Responsible Tourism Fostering a responsible, sustainable tourism industry is not something you can leave to other businesses or delegate within your own. All hotels – large, small, luxury or budget – and tourism operators of all stripes can play a role in advancing sustainable practices. Not only are they good for the planet, socially and environmentally, but they are increasingly driving economic benefits that can help a hotel’s bottom line.

eHotelier interviewed Harold Goodwin, a Professor of Responsible Tourism at Manchester Metropolitan University  and Director of the International Centre for Responsible Tourism.  For the last decade he has been at the forefront of efforts to make tourism more responsible, working with tour operators in the UK, as an originating market, and with communities and governments in destinations around the world. He chairs the judges of World Responsible Tourism Awards and the advisory panel of the International Tourism Partnership of leading international hotels. He is World Travel Market’s advisor on Responsible Tourism  and provides the programme in for WTM London, Africa and Latin America and ATM in Dubai.

Goodwin is also the author of Taking Responsibility for Tourism, a 274-page digital ebook that is available to purchase through eHotelier: click here.

What prompted to you write this book?

After years of working with the industry and communities around the world and having had the privilege of teaching mid-career professionals engaged in tourism, hospitality and conservation, I wanted to be able to share the knowledge and the responsibility approach with those who can, and want, to make a difference. Goodfellow allowed me to write a book for professionals about making a difference.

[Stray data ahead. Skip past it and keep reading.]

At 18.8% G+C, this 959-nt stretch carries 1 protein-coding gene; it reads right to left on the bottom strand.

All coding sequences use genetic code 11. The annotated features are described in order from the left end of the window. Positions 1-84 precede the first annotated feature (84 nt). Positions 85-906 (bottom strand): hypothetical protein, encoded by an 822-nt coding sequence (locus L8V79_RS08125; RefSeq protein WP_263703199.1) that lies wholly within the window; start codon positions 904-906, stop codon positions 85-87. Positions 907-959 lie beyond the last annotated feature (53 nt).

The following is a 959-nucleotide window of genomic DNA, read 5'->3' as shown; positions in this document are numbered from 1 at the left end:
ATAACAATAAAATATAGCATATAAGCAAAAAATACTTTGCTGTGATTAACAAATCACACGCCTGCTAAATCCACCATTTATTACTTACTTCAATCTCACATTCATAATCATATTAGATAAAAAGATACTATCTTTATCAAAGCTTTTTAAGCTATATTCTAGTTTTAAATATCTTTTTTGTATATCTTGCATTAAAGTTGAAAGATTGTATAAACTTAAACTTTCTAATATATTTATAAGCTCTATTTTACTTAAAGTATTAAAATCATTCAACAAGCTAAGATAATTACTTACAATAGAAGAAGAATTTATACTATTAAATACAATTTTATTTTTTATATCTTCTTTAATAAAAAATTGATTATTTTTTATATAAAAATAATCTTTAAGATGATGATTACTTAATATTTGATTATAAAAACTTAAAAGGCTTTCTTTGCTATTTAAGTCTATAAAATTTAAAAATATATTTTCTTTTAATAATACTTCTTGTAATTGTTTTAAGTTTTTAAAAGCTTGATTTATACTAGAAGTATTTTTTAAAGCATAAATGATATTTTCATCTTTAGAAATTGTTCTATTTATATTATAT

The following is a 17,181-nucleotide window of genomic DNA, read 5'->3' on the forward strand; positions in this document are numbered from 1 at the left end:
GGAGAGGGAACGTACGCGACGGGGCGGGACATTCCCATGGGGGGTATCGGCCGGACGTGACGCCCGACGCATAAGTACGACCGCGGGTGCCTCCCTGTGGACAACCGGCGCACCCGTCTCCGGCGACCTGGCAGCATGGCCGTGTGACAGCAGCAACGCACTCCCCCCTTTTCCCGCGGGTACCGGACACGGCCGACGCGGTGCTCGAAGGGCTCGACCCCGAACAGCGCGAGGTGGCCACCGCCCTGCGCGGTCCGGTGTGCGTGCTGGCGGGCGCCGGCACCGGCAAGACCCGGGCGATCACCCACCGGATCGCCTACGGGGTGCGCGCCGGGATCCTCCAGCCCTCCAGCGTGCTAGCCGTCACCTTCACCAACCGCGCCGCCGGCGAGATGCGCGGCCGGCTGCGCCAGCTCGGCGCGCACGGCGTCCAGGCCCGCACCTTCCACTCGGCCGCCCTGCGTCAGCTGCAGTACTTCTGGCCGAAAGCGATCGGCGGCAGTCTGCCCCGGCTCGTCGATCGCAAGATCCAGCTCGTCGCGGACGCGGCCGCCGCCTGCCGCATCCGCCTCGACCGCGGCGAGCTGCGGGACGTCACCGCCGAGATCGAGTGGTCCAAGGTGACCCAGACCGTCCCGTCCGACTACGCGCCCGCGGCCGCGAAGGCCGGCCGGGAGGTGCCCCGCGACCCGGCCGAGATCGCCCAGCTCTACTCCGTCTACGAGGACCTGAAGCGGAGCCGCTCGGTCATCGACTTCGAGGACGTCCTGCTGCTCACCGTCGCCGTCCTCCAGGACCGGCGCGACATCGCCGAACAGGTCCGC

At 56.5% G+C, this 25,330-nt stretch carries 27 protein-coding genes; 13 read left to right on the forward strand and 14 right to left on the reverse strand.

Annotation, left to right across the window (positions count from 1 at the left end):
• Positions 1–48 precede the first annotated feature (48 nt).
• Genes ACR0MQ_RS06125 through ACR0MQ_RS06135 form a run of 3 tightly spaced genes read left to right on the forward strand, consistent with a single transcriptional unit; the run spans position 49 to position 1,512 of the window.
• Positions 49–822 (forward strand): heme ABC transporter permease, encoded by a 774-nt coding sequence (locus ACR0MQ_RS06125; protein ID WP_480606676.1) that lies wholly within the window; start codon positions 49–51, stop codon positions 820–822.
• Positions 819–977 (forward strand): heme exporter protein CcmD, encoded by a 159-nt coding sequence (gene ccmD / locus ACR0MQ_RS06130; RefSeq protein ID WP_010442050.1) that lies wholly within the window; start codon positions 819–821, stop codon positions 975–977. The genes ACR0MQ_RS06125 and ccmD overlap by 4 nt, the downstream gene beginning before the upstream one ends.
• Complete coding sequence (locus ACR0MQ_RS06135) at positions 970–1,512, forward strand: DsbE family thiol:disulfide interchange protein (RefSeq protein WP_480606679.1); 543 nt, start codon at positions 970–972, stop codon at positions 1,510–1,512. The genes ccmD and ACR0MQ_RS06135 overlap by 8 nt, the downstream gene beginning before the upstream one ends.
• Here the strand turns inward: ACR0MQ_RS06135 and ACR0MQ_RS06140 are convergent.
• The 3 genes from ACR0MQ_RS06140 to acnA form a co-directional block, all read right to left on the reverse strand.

In the book, you encourage readers to ‘make their contribution’. Are there any seemingly small actions that hoteliers can take that would have positive effects? And if so what are they?

There are so many to choose from! For starters, encourage your colleagues and staff to engage. So much can be achieved by remembering to switch off lights and turn off water. Try creating a kitchen garden and sourcing local jams. Communicate with your guests – encourage them to visit local attractions or take part in local activities. They’ll stay longer and  may come back time and again. Don’t forget to entice your guests to return at different seasons – in the snow or the monsoon, your hotel is in a “different place” then.

Should we expect more from the big corporate hotel chains to take the led here or do you think SME’s can be more effective by being more ‘fleet of foot’ and implementing rapid change?

We should expect more of bigger players – they have more resources. But the SMEs are indeed more fleet of foot, more connected to their community. In the World Responsible Tourism Awards every year we see examples of small accommodation providers being more efficient with energy and water, reducing waste, supporting their neighbours by sourcing locally, providing an annual party for local disadvantaged children, developing their staff and recycling and reusing linen and furniture with local charities.

If you had one piece of advice for all managers, what would it be?

All forms of tourism can be more responsible and we can all make a difference. Look at your business, the clients it attracts, your staff and the community around your hotel, your neighbours and their place. Ask yourself and them what the local issues are and see where you can make a difference.

Click here to buy Goodwin’s book Taking Responsibility for Tourism. The content covers:

Chapter 1 Why Responsible Tourism
Chapter 2 Responsible Tourism and the UK Marketplace
Chapter 3 The Business Case for Responsibility
Chapter 4 Responsible Tourism in Destinations
Chapter 5 Responsible Tourism in Practice
Chapter 6 Economic Responsibility
Chapter 7 Environmental Responsibility
Chapter 8 Conclusion